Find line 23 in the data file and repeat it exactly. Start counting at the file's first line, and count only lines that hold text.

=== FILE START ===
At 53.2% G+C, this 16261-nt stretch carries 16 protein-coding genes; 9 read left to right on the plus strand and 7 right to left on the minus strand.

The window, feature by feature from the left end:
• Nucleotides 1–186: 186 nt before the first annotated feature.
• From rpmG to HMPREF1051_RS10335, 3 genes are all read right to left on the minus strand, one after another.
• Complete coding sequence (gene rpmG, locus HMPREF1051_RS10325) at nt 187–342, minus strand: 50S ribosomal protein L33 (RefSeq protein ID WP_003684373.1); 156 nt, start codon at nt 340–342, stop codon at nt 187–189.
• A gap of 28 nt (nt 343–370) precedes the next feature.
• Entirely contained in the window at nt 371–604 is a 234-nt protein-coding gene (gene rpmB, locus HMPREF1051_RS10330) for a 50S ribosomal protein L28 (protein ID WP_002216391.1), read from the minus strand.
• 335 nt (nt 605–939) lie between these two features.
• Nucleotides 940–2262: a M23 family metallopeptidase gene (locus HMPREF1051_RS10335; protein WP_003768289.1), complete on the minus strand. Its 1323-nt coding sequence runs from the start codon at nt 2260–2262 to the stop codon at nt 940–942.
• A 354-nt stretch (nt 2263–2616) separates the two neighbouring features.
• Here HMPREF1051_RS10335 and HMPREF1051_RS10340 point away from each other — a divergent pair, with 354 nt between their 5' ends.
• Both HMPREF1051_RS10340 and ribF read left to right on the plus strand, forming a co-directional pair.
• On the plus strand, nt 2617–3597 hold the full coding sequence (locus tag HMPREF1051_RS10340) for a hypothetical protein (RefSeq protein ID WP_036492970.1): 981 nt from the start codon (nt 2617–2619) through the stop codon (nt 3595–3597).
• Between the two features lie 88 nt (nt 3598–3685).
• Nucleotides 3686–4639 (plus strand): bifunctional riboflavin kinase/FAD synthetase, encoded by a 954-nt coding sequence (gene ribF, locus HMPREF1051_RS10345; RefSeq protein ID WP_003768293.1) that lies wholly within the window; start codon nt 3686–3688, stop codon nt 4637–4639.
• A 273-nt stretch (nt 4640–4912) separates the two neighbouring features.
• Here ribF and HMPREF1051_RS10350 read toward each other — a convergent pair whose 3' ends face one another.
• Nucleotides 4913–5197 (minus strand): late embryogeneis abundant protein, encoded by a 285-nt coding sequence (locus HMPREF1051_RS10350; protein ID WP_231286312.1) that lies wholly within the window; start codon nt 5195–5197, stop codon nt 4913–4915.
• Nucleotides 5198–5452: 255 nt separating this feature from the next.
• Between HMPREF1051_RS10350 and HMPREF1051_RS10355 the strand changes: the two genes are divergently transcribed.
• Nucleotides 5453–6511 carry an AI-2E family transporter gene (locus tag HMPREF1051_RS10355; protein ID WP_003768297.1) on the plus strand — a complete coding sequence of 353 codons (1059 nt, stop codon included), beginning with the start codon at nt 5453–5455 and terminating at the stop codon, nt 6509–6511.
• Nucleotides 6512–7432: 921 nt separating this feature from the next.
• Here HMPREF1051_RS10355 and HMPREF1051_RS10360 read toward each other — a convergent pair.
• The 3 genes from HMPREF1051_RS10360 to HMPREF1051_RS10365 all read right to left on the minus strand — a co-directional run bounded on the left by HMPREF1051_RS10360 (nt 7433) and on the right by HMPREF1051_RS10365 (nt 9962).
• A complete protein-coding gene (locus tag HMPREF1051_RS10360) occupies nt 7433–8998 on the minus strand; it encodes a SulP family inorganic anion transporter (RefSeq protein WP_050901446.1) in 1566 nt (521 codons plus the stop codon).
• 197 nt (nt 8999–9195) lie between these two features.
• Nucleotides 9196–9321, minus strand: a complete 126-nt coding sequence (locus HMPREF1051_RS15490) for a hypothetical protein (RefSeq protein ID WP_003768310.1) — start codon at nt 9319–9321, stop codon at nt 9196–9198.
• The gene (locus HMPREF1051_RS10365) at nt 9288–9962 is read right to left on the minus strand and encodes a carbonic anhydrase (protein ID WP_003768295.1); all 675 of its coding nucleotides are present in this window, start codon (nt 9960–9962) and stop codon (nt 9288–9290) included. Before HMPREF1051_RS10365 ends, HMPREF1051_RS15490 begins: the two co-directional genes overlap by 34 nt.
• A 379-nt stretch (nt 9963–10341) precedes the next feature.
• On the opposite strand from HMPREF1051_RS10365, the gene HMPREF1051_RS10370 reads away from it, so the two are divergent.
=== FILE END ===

• Here HMPREF1051_RS10355 and HMPREF1051_RS10360 read toward each other — a convergent pair.